I’ve been waiting for months to publish this interview with Annie Kurkdjian. I learnt about her late last year and was immediately intrigued by her paintings. They are dark—depicting acute psychological distress and physical discomfort—and also playfully colourful—with instances of humour and eroticism. Having emerged out of a background of immense social turbulence, the artworks feature characters who are often locked within a disoriented state. When not solitary and brooding, they find some comfort by physically clinging to those closest to them.
Annie was born in 1972 in Beirut to parents who were survivors of the Armenian genocide. Here she tells her story:
I just read your biography on the website of Albareh Art Gallery (Bahrain) that represents you and other prominent artists from the MENASA region. The first paragraph explains your work very well:
Annie Kurkdjian was born in Beirut, Lebanon, in 1972 and lives and works in Beirut, or “the orgy of Beirut”, as she prefers to call it, herself profoundly informed by the Lebanese Civil War and this theatrical stage of conflict and war. But unlike the painters of her generation, Kurkdjian is not searching for an escape into an idyllic site of solace and consolation, or obsessed with the literal representation of war. The horrors and trauma of war are translated in her work as warm intimate spaces of metaphor and embodiment: Transformations of the body, psychological horror, paralysis and deformity. Her paintings are conceived as academic studies on fear and psychosis: How to represent myself through different stages of mutilation, torture, and ultimately, the impossibility of redemption.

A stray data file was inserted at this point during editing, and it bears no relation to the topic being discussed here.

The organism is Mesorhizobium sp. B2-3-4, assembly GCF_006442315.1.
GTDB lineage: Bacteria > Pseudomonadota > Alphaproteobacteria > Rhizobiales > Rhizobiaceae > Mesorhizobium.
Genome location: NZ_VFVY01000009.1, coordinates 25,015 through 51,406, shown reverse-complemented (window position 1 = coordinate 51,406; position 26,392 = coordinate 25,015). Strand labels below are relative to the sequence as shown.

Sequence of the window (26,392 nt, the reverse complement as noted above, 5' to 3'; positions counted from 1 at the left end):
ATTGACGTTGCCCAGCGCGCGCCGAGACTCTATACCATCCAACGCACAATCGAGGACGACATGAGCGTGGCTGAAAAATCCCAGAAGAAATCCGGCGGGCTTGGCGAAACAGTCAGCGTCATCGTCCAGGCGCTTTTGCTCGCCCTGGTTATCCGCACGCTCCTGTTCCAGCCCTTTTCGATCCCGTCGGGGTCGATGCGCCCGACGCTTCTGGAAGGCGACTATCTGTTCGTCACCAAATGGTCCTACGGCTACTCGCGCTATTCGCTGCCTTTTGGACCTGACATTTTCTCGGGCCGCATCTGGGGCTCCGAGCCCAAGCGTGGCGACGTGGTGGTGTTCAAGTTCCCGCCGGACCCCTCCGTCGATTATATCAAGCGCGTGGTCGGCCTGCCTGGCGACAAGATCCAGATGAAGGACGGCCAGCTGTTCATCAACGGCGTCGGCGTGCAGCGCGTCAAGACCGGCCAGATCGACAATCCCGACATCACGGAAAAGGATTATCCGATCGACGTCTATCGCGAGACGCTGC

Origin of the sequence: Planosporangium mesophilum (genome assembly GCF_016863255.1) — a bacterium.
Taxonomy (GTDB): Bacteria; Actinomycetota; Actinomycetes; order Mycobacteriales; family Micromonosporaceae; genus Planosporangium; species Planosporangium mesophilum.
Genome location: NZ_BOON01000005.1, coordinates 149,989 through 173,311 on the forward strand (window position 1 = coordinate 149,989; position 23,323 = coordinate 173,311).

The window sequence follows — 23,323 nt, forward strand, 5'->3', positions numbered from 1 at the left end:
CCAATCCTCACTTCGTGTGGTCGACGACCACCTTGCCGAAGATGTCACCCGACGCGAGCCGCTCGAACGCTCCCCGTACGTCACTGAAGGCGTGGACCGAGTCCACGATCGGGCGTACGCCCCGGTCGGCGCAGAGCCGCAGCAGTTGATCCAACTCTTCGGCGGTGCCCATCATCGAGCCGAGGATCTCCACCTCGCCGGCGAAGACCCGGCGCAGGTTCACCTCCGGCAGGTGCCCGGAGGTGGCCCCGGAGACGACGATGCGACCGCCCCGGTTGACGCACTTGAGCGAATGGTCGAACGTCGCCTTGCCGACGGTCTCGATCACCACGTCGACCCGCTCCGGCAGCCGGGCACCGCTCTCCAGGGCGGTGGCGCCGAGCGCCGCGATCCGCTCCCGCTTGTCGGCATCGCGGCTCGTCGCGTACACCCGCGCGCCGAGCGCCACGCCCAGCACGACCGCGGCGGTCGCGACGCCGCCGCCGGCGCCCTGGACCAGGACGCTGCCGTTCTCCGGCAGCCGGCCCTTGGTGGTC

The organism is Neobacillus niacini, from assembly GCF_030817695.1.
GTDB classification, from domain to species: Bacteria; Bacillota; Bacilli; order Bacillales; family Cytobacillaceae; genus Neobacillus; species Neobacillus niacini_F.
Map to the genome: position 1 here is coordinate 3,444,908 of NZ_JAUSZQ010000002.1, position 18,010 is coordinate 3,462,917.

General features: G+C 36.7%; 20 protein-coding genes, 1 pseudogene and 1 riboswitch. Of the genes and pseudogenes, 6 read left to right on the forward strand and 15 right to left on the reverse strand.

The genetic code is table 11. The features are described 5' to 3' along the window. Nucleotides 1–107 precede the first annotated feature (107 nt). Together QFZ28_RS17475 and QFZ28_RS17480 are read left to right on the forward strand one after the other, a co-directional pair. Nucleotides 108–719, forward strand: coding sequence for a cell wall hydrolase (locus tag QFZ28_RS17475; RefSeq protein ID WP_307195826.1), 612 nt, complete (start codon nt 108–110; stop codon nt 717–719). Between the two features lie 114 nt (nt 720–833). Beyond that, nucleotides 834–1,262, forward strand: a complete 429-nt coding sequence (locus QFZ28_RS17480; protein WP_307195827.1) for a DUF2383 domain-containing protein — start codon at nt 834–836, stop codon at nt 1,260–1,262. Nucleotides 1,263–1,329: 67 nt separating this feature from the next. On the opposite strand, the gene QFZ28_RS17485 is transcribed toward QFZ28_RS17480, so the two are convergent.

The Lebanese Civil War lasted from 1975 to 1990 and resulted in an estimated 120,000 fatalities. I would begin by asking you about your experience. What were your childhood and adolescence like? What did you learn by being on the territory of conflict? How did you grow up?